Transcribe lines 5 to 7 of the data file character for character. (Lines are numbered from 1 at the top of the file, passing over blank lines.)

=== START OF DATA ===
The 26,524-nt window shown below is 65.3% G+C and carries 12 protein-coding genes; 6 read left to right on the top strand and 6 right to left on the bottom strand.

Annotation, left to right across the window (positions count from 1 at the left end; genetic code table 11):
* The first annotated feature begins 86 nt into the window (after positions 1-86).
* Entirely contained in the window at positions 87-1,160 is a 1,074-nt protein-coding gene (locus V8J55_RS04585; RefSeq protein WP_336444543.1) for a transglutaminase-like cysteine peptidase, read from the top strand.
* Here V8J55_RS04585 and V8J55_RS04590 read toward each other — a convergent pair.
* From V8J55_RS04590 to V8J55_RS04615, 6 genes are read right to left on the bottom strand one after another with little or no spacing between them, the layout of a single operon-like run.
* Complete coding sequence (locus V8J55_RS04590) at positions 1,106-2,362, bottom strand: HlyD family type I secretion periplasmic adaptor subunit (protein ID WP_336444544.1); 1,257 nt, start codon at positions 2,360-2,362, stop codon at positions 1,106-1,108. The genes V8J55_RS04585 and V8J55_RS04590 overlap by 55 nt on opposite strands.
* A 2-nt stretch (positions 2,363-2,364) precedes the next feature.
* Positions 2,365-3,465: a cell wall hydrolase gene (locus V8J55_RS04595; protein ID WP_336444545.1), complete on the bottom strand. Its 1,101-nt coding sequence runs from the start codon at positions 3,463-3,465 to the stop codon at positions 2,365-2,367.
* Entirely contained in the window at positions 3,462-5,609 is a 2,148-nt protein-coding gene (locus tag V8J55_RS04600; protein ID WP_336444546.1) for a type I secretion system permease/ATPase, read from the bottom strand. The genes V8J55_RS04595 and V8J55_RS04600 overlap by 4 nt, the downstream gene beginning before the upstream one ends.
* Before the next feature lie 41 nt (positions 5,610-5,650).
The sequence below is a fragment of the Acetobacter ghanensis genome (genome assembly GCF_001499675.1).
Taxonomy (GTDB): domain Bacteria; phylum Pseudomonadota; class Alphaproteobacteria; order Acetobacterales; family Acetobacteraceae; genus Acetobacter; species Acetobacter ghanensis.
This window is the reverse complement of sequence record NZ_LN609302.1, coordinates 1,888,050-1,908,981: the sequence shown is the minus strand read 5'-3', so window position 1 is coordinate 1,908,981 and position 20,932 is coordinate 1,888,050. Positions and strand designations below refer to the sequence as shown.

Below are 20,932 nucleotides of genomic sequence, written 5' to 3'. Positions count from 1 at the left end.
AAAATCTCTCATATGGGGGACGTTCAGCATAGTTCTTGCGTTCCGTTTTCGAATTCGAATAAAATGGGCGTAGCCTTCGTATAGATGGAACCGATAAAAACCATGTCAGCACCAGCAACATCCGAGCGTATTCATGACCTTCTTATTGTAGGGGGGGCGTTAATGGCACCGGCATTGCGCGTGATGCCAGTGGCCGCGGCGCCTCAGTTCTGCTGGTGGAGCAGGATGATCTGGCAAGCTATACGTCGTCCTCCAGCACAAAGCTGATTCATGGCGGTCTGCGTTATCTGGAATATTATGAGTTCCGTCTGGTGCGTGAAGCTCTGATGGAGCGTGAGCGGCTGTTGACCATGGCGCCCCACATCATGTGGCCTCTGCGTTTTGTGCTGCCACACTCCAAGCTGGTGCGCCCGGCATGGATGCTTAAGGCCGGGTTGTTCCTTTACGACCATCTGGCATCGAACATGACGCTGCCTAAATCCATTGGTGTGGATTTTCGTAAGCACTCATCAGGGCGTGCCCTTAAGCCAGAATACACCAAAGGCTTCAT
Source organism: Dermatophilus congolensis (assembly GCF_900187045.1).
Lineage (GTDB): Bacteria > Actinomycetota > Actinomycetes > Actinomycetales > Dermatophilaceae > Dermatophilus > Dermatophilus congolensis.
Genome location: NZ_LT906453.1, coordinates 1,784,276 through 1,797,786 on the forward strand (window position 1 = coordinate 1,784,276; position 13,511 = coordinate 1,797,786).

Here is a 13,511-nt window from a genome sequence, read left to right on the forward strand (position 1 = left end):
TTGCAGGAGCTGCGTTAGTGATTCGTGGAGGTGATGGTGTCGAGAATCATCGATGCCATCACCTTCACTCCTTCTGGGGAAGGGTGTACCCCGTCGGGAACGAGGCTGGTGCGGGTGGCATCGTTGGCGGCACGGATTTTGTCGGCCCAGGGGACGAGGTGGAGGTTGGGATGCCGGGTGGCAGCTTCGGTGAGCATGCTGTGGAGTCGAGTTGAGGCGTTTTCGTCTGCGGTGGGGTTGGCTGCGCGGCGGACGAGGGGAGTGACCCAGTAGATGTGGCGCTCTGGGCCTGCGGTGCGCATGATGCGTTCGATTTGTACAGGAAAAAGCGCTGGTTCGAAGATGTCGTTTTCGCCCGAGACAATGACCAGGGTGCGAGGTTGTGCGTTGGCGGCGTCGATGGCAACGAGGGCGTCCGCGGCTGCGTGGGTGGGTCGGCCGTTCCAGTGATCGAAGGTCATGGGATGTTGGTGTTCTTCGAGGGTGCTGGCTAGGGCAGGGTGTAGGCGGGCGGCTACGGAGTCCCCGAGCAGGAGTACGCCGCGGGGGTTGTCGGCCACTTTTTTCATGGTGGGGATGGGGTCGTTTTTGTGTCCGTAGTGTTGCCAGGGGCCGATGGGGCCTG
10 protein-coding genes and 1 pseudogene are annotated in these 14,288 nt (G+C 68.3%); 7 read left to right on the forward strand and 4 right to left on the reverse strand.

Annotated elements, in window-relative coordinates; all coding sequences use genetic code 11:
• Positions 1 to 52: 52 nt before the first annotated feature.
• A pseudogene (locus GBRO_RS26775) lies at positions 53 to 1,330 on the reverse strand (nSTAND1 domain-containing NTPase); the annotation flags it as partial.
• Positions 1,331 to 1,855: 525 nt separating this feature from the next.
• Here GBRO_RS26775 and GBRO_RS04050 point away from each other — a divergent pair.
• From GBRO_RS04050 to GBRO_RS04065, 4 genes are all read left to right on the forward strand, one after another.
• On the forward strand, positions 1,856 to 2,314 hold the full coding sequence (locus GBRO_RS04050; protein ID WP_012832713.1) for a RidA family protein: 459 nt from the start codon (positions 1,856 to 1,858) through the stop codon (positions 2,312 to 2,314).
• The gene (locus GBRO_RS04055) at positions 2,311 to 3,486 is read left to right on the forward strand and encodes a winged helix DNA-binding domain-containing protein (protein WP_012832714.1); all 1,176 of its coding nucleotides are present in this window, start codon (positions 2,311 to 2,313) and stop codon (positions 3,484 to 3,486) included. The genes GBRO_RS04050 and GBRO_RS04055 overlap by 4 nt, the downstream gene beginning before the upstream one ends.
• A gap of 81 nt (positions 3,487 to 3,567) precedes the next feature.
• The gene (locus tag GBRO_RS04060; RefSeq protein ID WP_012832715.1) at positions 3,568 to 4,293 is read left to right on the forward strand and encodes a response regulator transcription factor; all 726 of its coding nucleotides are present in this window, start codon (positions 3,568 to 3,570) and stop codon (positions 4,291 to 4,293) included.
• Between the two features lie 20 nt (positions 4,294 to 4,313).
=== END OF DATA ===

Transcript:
* Here V8J55_RS04585 and V8J55_RS04590 read toward each other — a convergent pair.
* From V8J55_RS04590 to V8J55_RS04615, 6 genes are read right to left on the bottom strand one after another with little or no spacing between them, the layout of a single operon-like run.
* Complete coding sequence (locus V8J55_RS04590) at positions 1,106-2,362, bottom strand: HlyD family type I secretion periplasmic adaptor subunit (protein ID WP_336444544.1); 1,257 nt, start codon at positions 2,360-2,362, stop codon at positions 1,106-1,108. The genes V8J55_RS04585 and V8J55_RS04590 overlap by 55 nt on opposite strands.